Art Barda
1936 - 2007

This was forwarded to me earlier today. Art was a good friend and we go way back.
 I saw him at Springfield last year...and he still had that crazy laugh. GOD SPEED, my friend. You'll be missed.

At 9.06 This am 1 /23 /07 Art Barda Formerly National # 96 lost a long bout with cancer ...He was in Billings Mont. and his Daughter and Sons by his side... They say a service will be held in Billings on the 1st of Feb. and are trying to put something together at Daytona this year.....Marcys number in Mont. is 406 698 5876....Barda spent a couple weeks with me last year and was comfortable with Life and all he had been and done ....His laugh and smile will be forever missed...God knows we all covered a lot of ground but believe Barda was one of the Hi-Mileage models !

Posted by DTDiva

Haven't seen many Barda Bee's around lately.


My name is Marcy and I am Art Barda's daughter. Thank you so very much for the Barda Bee jpg. I only have one bee left, and my brothers and I were trying to take photos of it today for my fathers funeral. It means so much to all of us that he has been remembered by his old racing buddies. He was a very special man, and we miss him greatly.
Thank you.


Please give your family our thoughts from northern california. I knew your dad, he was a great guy. Another bit of Barda trivia, Art's son Kevin is a world class triathelete who trained Kuris Roberts the season he won the Daytona Supersport race, Kevin is a heck of a rider as well as a great guy.
Godspeed Art,
Rod Lake

Thank you for your thoughts and support. Kevin will really enjoy the compliment! We will be honoring my father at The AHRMA Flat track banquet in Daytona March 6th. We welcome everyone to join us for dinner,drinks,stories & photos. Please spread the word. Anyone interested can contact me for further details.

Rod, thanks for the compliment, world class is a little optimistic but thanks anyway.
I never caught the flat track bug but I still race motocross at the Vet Pro level.
Thanks for all the words, it is good to know my dad was well liked as he is my hero.
Hope you can make it out ot Daytona.

Hey Digger, Can you tell us little more about Art? I've heard that name all my life but I don't really know much about him.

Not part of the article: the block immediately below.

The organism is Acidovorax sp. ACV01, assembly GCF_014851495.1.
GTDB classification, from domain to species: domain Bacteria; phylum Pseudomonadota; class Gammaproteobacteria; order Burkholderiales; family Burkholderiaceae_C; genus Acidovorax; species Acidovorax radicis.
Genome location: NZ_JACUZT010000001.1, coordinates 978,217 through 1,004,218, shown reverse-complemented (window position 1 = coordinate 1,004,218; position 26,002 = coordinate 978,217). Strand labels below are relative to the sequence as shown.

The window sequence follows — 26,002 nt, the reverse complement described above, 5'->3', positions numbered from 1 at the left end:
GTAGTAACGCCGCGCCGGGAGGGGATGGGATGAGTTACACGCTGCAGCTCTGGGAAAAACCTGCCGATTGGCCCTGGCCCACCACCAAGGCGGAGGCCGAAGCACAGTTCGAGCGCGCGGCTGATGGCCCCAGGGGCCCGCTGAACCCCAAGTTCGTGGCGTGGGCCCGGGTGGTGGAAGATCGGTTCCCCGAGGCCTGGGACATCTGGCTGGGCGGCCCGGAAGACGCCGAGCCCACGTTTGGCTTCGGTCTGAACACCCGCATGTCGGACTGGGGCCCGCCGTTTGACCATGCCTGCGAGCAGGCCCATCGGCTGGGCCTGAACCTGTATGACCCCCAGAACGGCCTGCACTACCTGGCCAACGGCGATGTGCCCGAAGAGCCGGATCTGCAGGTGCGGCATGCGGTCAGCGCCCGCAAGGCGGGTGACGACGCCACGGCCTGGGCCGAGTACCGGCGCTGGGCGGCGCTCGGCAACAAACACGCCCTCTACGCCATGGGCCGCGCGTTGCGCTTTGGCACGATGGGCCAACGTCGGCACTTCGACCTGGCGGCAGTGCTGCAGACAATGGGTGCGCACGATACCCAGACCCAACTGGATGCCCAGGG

Thanks, Nick

I'm sad to hear that. Art was a great guy and I always loved listening to his stories.
Scotty A

We all got Art Barda stories...  That was one cool guy.
At Daytona at the AMA Meeting for Pro Officials he made me a Referee for 600 Nationals and Regionals. When he did that the room was full of these AMA officials about 50-60 people at this luncheon. He looked at me and said do you have anything you would like to say? I said well its good to see one other person here that don't have WHITE HAIR and a BAD ATTITUDE! He cracked up and said yah I dye mine!
The rest of the room did not think it was one bit funny but Barda.  We laughed about that for years.

Nick,There are just too many stories to tell...but I'll give you a couple. I met Art at Santa Fe Speedway in about 1959. He took pity on the Calif. kid who didn't have a clue, and gave me some good pointers on how to get around that place. I even stayed at his house for a few weeks, and when he came out to the "left coast" he stayed at my place. He and I have remained friends all of these years. I saw him at Springfield last year. I was taking some t-shirts out to our rental car. I heard his voice and laugh, and knew right away who it was. We talked for a while, and when I asked him how he'd been doing he said "Other than the fact that I'm about to die...I'm great". That was the outlook that he always had.